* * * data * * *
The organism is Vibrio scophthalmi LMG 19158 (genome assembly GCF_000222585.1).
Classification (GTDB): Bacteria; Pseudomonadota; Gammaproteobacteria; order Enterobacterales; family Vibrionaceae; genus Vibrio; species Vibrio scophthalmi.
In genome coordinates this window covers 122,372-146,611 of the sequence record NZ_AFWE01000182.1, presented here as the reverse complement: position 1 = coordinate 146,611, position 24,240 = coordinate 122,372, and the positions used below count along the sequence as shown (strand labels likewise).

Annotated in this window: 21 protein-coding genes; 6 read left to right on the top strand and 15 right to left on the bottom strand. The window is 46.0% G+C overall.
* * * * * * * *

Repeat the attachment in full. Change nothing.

The organism is Vibrio scophthalmi LMG 19158 (genome assembly GCF_000222585.1).
Classification (GTDB): Bacteria; Pseudomonadota; Gammaproteobacteria; order Enterobacterales; family Vibrionaceae; genus Vibrio; species Vibrio scophthalmi.
In genome coordinates this window covers 122,372-146,611 of the sequence record NZ_AFWE01000182.1, presented here as the reverse complement: position 1 = coordinate 146,611, position 24,240 = coordinate 122,372, and the positions used below count along the sequence as shown (strand labels likewise).

Annotated in this window: 21 protein-coding genes; 6 read left to right on the top strand and 15 right to left on the bottom strand. The window is 46.0% G+C overall.